I competed in my 16th and final race of 2016 on Saturday, and the setting was a truly spectacular venue.
Yes, it’s a stadium. Yes, it’s a big one! (It holds 93,000.) And YES, it has hosted the Olympic Games TWICE. It’s the Los Angeles Memorial Coliseum!
Despite nearly 15 years of living in Los Angeles, I’ve never been to the Coliseum before. It’s where the USC Trojans and the LA Rams play football, but I’m not really a sports fan.
The Olympics, though, are another story. I’m glued to the television each and every time. The size and scope are what hook me. The best on the planet come together, after lifetimes of preparation. The stories behind these athletes have me riveted: the dedication, the sacrifice, the resolve. I’m screaming at my TV, cheering and crying, anxious and elated. The Olympics summon many emotions, but the one I walk away with is inspiration.
Los Angeles is one of only seven cities that have hosted the Olympics more than once. (Pop Quiz! How many others can you name? Answer below.) The games were here way back in 1932…
…and again in 1984.
Los Angeles is one of three cities still in the running to host the 2024 games (along with Rome and Budapest), so there’s a good chance it’ll become the second city, after London, to host them three times! We’ll find out next September.
It’s fun living in a city with an Olympic history. I’ve taken advantage of a local Olympic facility before, when I swam laps in the pool built for the 1932 games, but I’ve never competed in an Olympic Venue.
UNTIL THIS RACE. The Los Angeles Chapter of the Cystic Fibrosis Foundation was holding their annual CF Climb at the Coliseum. I’ve done this race three times before, when it was held in a 54-story skyscraper (read my 2013, 2014, and 2015 recaps), but this year they moved it to the Coliseum. The thought of running stairs in the same place where so many world-class athletes have stood was thrilling. It still is.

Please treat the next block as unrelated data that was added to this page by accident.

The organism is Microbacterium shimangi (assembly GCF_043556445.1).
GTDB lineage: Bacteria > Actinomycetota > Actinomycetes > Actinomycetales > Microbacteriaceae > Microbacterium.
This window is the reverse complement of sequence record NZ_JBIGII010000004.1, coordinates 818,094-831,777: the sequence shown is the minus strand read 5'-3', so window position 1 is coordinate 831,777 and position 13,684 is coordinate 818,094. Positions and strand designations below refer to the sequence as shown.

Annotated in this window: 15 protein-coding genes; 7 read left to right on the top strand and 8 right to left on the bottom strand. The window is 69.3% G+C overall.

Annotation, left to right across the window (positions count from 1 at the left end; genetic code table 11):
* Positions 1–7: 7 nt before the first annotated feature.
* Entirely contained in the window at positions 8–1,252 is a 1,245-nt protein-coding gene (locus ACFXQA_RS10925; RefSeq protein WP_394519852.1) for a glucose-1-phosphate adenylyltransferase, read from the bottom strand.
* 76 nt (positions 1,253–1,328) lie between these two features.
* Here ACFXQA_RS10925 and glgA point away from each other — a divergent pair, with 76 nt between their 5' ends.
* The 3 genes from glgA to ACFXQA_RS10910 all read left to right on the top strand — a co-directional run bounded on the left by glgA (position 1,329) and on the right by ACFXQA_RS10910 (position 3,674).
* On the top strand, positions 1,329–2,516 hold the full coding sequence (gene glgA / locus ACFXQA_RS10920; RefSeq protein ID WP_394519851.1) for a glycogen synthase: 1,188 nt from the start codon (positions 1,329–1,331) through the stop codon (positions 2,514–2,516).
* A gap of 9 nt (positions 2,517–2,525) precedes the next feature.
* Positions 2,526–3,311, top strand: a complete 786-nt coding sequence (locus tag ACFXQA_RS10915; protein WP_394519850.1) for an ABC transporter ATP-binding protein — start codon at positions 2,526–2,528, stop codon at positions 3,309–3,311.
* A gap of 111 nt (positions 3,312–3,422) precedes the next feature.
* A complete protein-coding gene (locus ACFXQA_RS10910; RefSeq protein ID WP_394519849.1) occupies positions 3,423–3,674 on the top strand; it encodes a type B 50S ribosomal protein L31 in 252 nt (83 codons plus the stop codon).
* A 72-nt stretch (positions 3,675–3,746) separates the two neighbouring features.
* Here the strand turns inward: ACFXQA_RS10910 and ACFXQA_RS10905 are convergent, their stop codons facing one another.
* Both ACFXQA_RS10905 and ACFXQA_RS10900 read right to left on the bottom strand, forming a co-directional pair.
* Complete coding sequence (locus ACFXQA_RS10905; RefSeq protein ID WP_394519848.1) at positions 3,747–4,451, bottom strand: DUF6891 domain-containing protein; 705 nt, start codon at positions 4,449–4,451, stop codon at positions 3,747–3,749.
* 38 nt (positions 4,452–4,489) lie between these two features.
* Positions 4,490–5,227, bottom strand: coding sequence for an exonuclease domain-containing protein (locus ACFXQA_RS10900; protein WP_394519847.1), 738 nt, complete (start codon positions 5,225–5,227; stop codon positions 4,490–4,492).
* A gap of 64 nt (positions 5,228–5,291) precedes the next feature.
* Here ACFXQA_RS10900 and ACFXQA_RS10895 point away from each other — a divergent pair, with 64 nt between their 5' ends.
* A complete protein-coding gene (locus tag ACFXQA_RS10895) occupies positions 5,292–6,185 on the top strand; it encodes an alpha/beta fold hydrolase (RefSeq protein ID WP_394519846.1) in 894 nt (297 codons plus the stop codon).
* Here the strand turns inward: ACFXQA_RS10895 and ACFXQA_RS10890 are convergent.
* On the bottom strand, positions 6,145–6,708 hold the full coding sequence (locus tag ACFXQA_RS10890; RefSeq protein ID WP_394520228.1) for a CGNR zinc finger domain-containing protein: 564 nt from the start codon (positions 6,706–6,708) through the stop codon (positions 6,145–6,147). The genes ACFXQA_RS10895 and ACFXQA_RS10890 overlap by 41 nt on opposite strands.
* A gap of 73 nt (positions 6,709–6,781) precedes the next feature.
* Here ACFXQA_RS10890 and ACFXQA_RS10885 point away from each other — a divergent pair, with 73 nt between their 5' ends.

The course for the stair climb is a challenging one. We started at one end, below the big arches that held up the Olympic torch, and ran up and down the aisles. You had the option of running either halfway around the stadium or all the way around, and I chose the full course because I’m nuts like that, and I knew I’d regret it if I didn’t.
They were advertising the full course as having 4,000 steps, and that’s double what I did last weekend at the Angel Stadium race. And since that race knocks me on my ass every year, I knew the Coliseum was going to be brutal.
That, though, didn’t stop me from doing the same thing I’ve done at far too many races: I went out too fast. I was one of a small group of runners that signed up for the Elite wave, and I ended up being the third person to enter the aisles. My friend Leland started 20 seconds before me, and my friend Madeleine started 20 seconds after me, and I mistakenly thought I could keep up with Leland and stay ahead of Madeleine.
I ended up doing neither, and, in the process, I expended way too much energy during the first quarter of the race.
The aisles at the Coliseum are long. I counted 124 steps in each one. We went up one aisle, ran over and down the next aisle, and so on. The course had a total of 14 aisles to climb, and another 14 aisles to descend. (A couple aisles were slightly shorter, but I didn’t get an accurate step count on those.)
This means their count of 4,000 steps was off. It was closer to 3,500. I bet it was an estimate, but then again, so is mine, but I think my estimate is closer.
Furthermore, each aisle got progressively steeper as you got higher. The top third was probably twice as steep, at least, than the steps that came before.
I flew up the first two aisles, trying to prevent Leland from expanding his lead, and by the third aisle my mistake was clear. My legs were wobbly, my heart and lungs pounding, and I had already begun cursing. I couldn’t keep up that pace if I wanted to.